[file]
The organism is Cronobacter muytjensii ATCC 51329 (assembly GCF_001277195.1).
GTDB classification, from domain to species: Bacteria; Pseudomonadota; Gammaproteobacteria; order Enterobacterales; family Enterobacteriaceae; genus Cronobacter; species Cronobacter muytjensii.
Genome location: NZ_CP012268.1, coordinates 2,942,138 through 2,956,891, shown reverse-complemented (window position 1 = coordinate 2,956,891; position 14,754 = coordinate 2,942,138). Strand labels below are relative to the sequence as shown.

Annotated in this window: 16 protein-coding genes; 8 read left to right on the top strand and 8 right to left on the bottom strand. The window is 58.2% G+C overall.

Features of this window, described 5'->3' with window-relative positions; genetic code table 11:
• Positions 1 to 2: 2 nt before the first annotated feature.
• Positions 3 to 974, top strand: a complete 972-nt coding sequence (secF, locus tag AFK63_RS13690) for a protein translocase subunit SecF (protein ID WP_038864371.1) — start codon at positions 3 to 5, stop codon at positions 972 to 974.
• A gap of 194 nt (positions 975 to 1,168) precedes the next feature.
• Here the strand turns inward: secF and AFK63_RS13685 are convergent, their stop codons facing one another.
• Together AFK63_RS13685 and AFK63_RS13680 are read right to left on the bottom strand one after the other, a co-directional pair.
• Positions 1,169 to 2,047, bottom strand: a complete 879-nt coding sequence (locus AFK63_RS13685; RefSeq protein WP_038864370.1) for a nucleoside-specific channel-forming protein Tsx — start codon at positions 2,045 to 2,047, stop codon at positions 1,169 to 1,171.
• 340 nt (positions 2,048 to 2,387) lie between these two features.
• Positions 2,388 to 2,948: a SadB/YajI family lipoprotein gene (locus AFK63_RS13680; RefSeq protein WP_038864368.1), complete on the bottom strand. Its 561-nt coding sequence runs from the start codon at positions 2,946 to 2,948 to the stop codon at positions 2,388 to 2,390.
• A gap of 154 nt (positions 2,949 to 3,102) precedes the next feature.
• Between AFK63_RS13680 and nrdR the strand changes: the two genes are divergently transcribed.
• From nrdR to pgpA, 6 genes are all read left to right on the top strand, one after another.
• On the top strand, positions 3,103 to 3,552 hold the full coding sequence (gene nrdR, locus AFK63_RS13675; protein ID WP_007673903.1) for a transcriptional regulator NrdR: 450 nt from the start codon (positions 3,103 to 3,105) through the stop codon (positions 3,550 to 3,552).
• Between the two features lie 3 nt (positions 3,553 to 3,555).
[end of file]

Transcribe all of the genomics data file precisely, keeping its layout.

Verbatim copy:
The organism is Cronobacter muytjensii ATCC 51329 (assembly GCF_001277195.1).
GTDB classification, from domain to species: Bacteria; Pseudomonadota; Gammaproteobacteria; order Enterobacterales; family Enterobacteriaceae; genus Cronobacter; species Cronobacter muytjensii.
Genome location: NZ_CP012268.1, coordinates 2,942,138 through 2,956,891, shown reverse-complemented (window position 1 = coordinate 2,956,891; position 14,754 = coordinate 2,942,138). Strand labels below are relative to the sequence as shown.

Annotated in this window: 16 protein-coding genes; 8 read left to right on the top strand and 8 right to left on the bottom strand. The window is 58.2% G+C overall.

Features of this window, described 5'->3' with window-relative positions; genetic code table 11:
• Positions 1 to 2: 2 nt before the first annotated feature.
• Positions 3 to 974, top strand: a complete 972-nt coding sequence (secF, locus tag AFK63_RS13690) for a protein translocase subunit SecF (protein ID WP_038864371.1) — start codon at positions 3 to 5, stop codon at positions 972 to 974.
• A gap of 194 nt (positions 975 to 1,168) precedes the next feature.
• Here the strand turns inward: secF and AFK63_RS13685 are convergent, their stop codons facing one another.
• Together AFK63_RS13685 and AFK63_RS13680 are read right to left on the bottom strand one after the other, a co-directional pair.
• Positions 1,169 to 2,047, bottom strand: a complete 879-nt coding sequence (locus AFK63_RS13685; RefSeq protein WP_038864370.1) for a nucleoside-specific channel-forming protein Tsx — start codon at positions 2,045 to 2,047, stop codon at positions 1,169 to 1,171.
• 340 nt (positions 2,048 to 2,387) lie between these two features.
• Positions 2,388 to 2,948: a SadB/YajI family lipoprotein gene (locus AFK63_RS13680; RefSeq protein WP_038864368.1), complete on the bottom strand. Its 561-nt coding sequence runs from the start codon at positions 2,946 to 2,948 to the stop codon at positions 2,388 to 2,390.
• A gap of 154 nt (positions 2,949 to 3,102) precedes the next feature.
• Between AFK63_RS13680 and nrdR the strand changes: the two genes are divergently transcribed.
• From nrdR to pgpA, 6 genes are all read left to right on the top strand, one after another.
• On the top strand, positions 3,103 to 3,552 hold the full coding sequence (gene nrdR, locus AFK63_RS13675; protein ID WP_007673903.1) for a transcriptional regulator NrdR: 450 nt from the start codon (positions 3,103 to 3,105) through the stop codon (positions 3,550 to 3,552).
• Between the two features lie 3 nt (positions 3,553 to 3,555).